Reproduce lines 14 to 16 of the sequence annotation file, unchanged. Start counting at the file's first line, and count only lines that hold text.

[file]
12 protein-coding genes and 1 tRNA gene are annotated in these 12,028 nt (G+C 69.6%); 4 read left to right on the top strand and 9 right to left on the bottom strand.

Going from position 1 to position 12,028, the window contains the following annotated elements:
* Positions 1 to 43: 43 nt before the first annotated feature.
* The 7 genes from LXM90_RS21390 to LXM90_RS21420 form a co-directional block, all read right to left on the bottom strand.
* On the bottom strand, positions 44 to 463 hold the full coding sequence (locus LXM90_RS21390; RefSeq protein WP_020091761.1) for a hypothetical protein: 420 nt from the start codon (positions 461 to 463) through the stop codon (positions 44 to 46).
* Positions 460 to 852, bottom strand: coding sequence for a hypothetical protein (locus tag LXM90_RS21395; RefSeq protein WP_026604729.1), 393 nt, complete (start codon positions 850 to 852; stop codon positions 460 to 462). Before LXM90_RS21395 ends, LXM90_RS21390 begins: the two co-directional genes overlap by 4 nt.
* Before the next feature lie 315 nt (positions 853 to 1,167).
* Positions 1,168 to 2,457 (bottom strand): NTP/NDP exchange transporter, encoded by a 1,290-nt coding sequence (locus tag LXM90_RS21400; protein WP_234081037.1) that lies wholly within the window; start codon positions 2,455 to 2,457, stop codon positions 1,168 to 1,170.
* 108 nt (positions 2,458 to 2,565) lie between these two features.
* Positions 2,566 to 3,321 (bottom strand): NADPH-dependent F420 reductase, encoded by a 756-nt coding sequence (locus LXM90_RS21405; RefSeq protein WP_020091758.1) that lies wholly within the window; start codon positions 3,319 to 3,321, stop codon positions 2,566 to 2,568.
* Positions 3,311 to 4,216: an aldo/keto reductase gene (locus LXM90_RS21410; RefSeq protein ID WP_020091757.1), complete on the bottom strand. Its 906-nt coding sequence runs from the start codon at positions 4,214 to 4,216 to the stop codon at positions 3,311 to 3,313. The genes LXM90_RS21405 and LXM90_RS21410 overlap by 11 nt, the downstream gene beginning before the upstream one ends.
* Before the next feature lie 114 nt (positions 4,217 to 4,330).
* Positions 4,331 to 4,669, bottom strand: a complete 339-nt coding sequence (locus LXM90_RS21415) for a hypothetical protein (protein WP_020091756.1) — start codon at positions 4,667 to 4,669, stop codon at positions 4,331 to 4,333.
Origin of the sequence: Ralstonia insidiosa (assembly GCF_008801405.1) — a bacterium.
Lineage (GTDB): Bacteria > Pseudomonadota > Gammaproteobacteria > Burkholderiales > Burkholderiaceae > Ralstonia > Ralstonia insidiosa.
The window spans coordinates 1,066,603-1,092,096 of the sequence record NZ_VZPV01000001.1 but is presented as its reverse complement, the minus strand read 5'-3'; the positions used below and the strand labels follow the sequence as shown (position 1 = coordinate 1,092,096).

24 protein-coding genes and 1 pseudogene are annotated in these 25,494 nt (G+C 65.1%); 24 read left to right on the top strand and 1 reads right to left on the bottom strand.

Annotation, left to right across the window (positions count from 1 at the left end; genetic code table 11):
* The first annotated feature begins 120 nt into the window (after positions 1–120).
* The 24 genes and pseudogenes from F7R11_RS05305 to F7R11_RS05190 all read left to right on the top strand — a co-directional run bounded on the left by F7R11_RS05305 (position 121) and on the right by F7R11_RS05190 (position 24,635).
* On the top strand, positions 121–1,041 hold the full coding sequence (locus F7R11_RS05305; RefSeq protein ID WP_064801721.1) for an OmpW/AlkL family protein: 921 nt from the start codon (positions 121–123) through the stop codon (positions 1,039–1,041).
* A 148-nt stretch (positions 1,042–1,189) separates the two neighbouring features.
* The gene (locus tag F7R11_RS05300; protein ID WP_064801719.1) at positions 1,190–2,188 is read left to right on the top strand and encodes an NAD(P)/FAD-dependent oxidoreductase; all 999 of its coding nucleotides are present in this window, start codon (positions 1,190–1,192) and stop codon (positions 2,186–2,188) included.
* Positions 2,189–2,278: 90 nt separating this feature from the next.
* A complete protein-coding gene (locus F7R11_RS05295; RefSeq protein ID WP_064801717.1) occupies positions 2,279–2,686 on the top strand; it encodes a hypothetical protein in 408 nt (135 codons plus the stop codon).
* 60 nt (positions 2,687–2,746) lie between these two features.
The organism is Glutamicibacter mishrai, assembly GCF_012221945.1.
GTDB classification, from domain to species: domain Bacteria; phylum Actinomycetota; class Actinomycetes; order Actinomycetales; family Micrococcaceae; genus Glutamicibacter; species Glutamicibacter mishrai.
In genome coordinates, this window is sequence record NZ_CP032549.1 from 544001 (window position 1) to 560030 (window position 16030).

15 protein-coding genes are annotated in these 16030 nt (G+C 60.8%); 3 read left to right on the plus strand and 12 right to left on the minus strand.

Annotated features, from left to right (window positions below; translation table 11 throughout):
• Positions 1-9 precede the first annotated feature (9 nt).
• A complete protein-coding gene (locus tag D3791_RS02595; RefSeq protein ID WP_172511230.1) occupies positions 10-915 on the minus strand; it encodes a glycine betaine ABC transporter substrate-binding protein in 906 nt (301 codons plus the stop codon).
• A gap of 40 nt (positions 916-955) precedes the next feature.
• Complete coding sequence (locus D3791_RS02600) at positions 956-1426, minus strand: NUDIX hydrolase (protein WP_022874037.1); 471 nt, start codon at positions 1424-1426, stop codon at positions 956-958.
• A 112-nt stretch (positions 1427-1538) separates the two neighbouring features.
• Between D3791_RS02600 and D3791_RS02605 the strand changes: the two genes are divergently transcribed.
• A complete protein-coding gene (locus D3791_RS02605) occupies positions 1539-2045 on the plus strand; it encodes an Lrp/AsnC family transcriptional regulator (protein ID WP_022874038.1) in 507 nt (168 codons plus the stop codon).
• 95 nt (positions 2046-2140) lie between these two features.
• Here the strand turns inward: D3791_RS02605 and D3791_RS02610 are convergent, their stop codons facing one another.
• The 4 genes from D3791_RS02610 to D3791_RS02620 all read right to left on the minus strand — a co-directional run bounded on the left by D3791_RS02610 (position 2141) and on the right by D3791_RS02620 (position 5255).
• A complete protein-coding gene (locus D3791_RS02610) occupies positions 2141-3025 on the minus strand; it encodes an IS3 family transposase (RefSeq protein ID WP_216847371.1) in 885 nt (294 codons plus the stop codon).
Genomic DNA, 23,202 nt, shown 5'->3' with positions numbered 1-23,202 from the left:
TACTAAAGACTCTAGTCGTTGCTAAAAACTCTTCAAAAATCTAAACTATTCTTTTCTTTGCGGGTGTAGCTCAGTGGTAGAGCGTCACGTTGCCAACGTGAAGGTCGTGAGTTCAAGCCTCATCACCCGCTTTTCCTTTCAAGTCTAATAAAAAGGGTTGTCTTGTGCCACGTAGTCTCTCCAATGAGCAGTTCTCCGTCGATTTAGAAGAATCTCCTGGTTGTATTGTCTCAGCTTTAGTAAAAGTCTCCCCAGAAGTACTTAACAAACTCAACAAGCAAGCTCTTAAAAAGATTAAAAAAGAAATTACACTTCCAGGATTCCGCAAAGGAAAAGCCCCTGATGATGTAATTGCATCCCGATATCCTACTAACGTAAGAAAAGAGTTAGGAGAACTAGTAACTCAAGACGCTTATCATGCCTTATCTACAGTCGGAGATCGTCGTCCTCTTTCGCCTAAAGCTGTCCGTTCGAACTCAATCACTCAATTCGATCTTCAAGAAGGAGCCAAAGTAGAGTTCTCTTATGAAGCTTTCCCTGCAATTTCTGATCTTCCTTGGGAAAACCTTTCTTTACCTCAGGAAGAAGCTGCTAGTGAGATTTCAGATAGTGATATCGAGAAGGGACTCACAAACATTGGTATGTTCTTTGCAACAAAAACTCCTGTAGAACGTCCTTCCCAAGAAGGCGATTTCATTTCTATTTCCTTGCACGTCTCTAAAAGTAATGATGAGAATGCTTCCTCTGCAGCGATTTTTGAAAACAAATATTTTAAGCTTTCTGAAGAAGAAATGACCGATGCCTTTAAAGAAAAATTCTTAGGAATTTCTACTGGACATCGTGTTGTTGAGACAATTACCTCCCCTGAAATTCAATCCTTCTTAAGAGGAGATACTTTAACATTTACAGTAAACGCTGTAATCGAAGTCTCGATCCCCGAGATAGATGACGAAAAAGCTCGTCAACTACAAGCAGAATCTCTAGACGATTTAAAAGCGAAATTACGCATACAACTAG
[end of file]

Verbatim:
Origin of the sequence: Ralstonia insidiosa (assembly GCF_008801405.1) — a bacterium.
Lineage (GTDB): Bacteria > Pseudomonadota > Gammaproteobacteria > Burkholderiales > Burkholderiaceae > Ralstonia > Ralstonia insidiosa.
The window spans coordinates 1,066,603-1,092,096 of the sequence record NZ_VZPV01000001.1 but is presented as its reverse complement, the minus strand read 5'-3'; the positions used below and the strand labels follow the sequence as shown (position 1 = coordinate 1,092,096).